What does the “same criminal episode” mean?
Section 3.10 of Chapter 3 of the Texas penal code defines a “same criminal episode” as “the commission of two or more offenses, regardless of whether the harm is directed toward or inflicted upon more than one person or item of property, under the following circumstances: …. or (2) the offenses are the repeated commission of the same or similar offenses.
In the subsequent case, a trial court granted the expunction of Appellee Ferris’s (“Ferris”) 2018 DWI arrest. The Texas Department of Public Safety (“Department”) challenged the expunction on account that Ferris’s 2014 DWI arrest and conviction is a furtherance of the 2018 DWI arrest as a “same criminal episode”. The Court of Appeals affirmed the trial court’s order.
In the case below I discuss the case and why the Court ruled to affirm the trial court’s decision to expunge Ferris’s 2018 DWI arrest.
In September 2014, Ferris was arrested for a DWI, plead guilty, and served time on the conviction. In April 2018, he was arrested for a second DWI offense and was acquitted of the charge. Ferris filed an acquittal expunction for the 2018 DWI arrest which was granted by the court pursuant to the Texas Code of Criminal Procedure article 55.01(a)(1)(A): Expunction of Criminal Records. In 2019, the Department filed a motion for a new trial on the grounds that Ferris was not entitled to an expunction of his 2018 DWI arrest because it was part of the “same criminal episode” as his 2014 DWI arrest.
The requirements for expunction are found in Article 55.01 of the Code of Criminal Procedure: “A person who has been placed under a custodial or noncustodial arrest for commission of either a felony or misdemeanor is entitled to have all records and files relating to the arrest expunged if . . . the person is tried for the offense for which the person was arrested and is . . . acquitted by the trial court. https://statutes.capitol.texas.gov/Docs/CR/htm/CR.55.htm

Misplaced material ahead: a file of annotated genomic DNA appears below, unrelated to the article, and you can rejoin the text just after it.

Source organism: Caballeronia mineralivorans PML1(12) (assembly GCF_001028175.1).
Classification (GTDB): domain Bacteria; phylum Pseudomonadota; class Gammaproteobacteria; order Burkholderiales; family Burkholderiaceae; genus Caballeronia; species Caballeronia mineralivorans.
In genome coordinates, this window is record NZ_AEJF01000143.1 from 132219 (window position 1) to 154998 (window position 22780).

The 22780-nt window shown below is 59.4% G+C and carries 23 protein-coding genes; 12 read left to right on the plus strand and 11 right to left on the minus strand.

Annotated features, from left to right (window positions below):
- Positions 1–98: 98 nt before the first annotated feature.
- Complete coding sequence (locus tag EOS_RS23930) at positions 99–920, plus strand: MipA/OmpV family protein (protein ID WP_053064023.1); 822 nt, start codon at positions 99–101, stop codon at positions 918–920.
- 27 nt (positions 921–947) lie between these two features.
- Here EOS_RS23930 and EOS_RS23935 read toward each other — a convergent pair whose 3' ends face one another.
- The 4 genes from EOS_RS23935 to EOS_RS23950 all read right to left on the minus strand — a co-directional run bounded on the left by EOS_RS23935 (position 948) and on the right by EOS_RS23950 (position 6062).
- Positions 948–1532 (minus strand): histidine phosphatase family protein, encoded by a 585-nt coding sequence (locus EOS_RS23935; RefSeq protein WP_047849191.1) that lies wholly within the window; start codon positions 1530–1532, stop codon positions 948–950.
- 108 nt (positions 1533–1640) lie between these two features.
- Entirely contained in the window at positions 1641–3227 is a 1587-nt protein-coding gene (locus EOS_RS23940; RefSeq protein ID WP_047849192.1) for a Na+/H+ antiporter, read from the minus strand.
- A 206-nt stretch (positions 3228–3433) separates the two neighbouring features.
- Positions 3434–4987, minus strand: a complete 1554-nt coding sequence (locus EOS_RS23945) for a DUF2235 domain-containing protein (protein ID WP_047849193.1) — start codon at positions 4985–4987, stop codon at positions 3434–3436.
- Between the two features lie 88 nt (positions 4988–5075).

The Department’s argument:
The Department argues that Ferris is not entitled to the expunction of his 2018 DWI arrest because of his 2014 DWI conviction. The Department’s stance, that Ferris’s 2018 DWI arrest should not be expunged, is based on the relevant definition of the “same criminal episode”. Section 3.01(2) of the Texas Penal Code defines “same criminal episode” as “the commission of two or more offenses, regardless of whether the harm is directed toward of inflicted upon more than one person or item of property” if: “the offenses are the repeated commission of the same or similar offenses”.
Court of Appeals affirms the trial court’s decision.
The Court held that the Department’s misinterpreted section 3.01. Section 3.01 is part of Chapter 3. “Multiple Convictions” and defines a “same criminal episode” under the language, “the commission of two or more offenses….if the offenses are the repeated commission of the same or similar offenses”. Section 3.02 consolidates and joins prosecutions if they are reasonably similar in facts and are committed in close time proximity. Note, however, that if the criminal acts are interrupted and not continuous, it does not constitute a “same criminal episode”. That constitutes two separate criminal acts.
No ”same criminal episode” facts
Here, the Department argued that the 2014 DWI arrest and conviction was the first step in furtherance of a criminal episode that continued into the 2018 DWI arrest. The trial court overruled this argument and held that the two separate DWI arrests shared no similar acts and could not be enjoined under the meaning of Chapter 3 of the Texas Penal Code. The Court noted that the four -year difference between both DWIs and the fact that the latter did not result in a conviction was ample evidence to not consolidate both offenses. The Court found that to enjoin both DWI would not meet basic fairness. Finally, the Court reasoned that to do so would be “absurd” and impossible to prosecute because Ferris was not subject to any punishments as he had served time under his 2014 DWI conviction. The Court could not impose further sanctions for a crime he was acquitted for.